From the outside, The Chemical Brothers have never really appeared to be an act that anyone associates with the concept of “evolutionary development,” but that is really the fault of shortsighted critics who simply assume that the group’s influence and growth is limited because the music first gained life on a series of dance floors.
Such rigid thinking is foolish, really; in fact, The Chemical Brothers have been able to not only push their music in unprecedented stylistic directions since first appearing in 1993, they’ve won fans in every quadrant of musical spectrum as they’ve done it. Over the last twenty-four years, the group has made believers and outspoken proponents of musicians that no one assumed would have taken notice under normal circumstances, as well as an equally disparate selection of supporters from all around the world. Simply said, as of this writing, The Chemical Brothers are a fantastic, genre-less institution.
Just how The Chemical Brothers managed to build the bridge upon which they’d cross over into the plains of pop stardom is detailed on their debut, Exit Planet Dust. The new vinyl reissue album both reiterates and renews its musical vision perfectly; the sound is lush and meticulously restored on the reissue, and really points out how obvious the crossover potential was in 1995 as well as how groundbreaking the music continues to feel, twenty-two years later.
As good as the album does get (and, rest assured, it doesn’t take long to get there), opinions will likely still be split into two camps by the intro of album opener “Leave Home” to this day. Something about the two-tone keyboard sample which fades the song in (which sounds a little like the “Reverse” warning that a moving truck produces) coupled with the vocal sample from Blake Baxter (“Brotha’s gonna work it out”) still sounds repellent; it sounds like every candy raver mix tape which was made between 1995 and 2000, and can make listeners cringe because it just feels cheap, thin and (worst of all) dated.
Happily though, the beat quickly moves in, overtakes listeners’ collective consciousness and tap into the pleasure center of their brains. The beat really is a hypnotic thing of beauty and, as the simple but compelling bass line, muddy guitar figure and multitude of mini-samples and sound effects begin to register all over the mix, listeners will quickly get hooked and feel them begin to re-tune their minds. Soon, listeners will find themselves swelling and wilting with the rhythm of the peaks and valleys installed in “Leave Home,” and also find that they’re quickly remembering how energizing that movement feels; the power is palpable and still feels good.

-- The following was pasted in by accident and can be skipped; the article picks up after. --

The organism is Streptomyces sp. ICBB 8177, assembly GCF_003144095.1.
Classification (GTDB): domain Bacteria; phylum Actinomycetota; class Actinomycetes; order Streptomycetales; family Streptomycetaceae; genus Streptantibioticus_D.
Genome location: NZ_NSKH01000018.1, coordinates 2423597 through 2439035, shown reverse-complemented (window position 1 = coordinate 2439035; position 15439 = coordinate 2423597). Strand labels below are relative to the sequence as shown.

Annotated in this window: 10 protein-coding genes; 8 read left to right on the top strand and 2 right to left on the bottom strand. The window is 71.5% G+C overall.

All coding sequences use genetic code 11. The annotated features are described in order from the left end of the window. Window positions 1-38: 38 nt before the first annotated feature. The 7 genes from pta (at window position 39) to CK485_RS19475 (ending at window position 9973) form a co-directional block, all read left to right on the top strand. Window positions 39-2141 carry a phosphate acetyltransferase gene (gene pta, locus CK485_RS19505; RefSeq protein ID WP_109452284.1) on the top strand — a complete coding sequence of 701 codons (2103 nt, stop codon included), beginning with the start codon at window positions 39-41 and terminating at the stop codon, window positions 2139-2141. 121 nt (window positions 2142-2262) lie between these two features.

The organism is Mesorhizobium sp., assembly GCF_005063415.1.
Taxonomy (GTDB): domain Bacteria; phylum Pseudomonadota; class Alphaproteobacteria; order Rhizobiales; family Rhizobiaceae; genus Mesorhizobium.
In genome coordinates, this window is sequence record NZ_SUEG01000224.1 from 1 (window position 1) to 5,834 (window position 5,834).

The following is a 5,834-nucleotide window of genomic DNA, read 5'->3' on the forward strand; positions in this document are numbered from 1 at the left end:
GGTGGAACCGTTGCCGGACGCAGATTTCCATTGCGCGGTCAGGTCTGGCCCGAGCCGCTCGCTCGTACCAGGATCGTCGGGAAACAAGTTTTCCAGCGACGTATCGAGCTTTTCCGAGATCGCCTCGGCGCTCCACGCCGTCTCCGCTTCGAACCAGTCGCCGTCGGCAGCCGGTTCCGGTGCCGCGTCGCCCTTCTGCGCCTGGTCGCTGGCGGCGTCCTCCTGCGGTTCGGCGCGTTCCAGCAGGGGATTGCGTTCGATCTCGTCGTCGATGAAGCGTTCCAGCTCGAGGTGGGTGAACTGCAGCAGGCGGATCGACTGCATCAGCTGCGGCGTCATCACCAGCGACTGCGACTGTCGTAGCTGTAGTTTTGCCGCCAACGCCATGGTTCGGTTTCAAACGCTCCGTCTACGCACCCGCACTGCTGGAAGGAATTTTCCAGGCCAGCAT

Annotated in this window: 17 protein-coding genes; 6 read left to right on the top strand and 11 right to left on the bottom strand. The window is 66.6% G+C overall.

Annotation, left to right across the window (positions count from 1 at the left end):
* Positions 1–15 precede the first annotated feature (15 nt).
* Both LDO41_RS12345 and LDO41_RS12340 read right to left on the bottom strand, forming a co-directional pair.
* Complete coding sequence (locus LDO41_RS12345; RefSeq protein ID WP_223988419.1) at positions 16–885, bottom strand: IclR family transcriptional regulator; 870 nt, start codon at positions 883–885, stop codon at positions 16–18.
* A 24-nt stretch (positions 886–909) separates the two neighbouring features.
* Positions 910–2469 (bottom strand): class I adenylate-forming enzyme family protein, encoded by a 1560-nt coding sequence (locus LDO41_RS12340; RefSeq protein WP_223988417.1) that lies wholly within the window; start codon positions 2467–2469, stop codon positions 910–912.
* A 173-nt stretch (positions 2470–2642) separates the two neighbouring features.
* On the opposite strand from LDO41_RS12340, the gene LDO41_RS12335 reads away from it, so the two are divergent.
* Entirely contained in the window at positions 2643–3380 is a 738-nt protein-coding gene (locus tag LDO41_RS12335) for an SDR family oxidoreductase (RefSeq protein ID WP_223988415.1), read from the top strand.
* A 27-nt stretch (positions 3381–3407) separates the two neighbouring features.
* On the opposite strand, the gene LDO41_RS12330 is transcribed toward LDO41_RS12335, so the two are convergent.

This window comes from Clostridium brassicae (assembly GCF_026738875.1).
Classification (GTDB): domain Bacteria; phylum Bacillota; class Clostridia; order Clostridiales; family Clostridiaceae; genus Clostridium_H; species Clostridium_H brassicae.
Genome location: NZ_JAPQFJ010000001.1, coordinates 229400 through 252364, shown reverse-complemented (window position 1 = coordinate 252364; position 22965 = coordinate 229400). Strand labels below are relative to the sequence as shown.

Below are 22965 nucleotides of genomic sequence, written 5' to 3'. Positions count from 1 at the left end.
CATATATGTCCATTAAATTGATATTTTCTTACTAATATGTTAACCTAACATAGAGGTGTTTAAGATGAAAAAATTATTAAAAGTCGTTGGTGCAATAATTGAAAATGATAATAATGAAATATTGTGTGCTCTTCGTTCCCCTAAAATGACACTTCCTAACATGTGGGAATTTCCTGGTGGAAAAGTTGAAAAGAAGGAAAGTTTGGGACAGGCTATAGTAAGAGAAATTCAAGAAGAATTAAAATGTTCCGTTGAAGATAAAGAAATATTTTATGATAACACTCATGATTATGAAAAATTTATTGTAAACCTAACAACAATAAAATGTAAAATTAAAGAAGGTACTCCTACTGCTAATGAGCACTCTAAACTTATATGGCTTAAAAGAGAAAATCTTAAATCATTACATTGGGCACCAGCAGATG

“Leave Home” transitions seamlessly into “In Dust We Trust” and, while the side feels really short because it ends after just two tracks (the catch with these reissues is that two tracks on a side looks light on a 12” record), the pair of songs do successfully set up the working methodology under which the album operates as a whole. That said, listeners will be able to note familiar themes and some reoccurring samples running through songs including “Song To The Sirens,” “The Little Birdies Down Beats” and “Chemical Beats” but, rather than simply making the songs feel samey or static (they aren’t), the reoccurring samples help to buoy the sides along and mark when movements change as the record progresses. It is (in part) because of those things that listeners have no problem staying with the album as it goes too; the sense of familiarity helps to keep listeners engaged.
… And they’ll stay with the C- and D-sides of the album devotedly for the same reasons they were hooked to begin with. Unlike so many similarly bent albums of its time, Exit Planet Dust doesn’t shoot for any particular point in its running and try to increase the tension here or there to help develop a single climactic moment before fading out, it just endeavors to keep its energy levels consistently high in order to keep listeners engaged.
Some listeners might balk at that go-go-go-in-perpetuity impression, but they’ll be the ones who clearly missed the point; simply said, “Chico’s Groove” and “One Too Many Mornings” maintain precisely the same levels that “Leave Home” and “in Dust We Trust” do (this could be said of any other pair of songs on a given side of this album, for that matter), and that just makes it more difficult to realize how much time has lapsed as one listens. That remains true even now, twenty-two years after Exit Planet Dust was first released; it continues to play just as it always has. And it will continue to do so. [Bill Adams]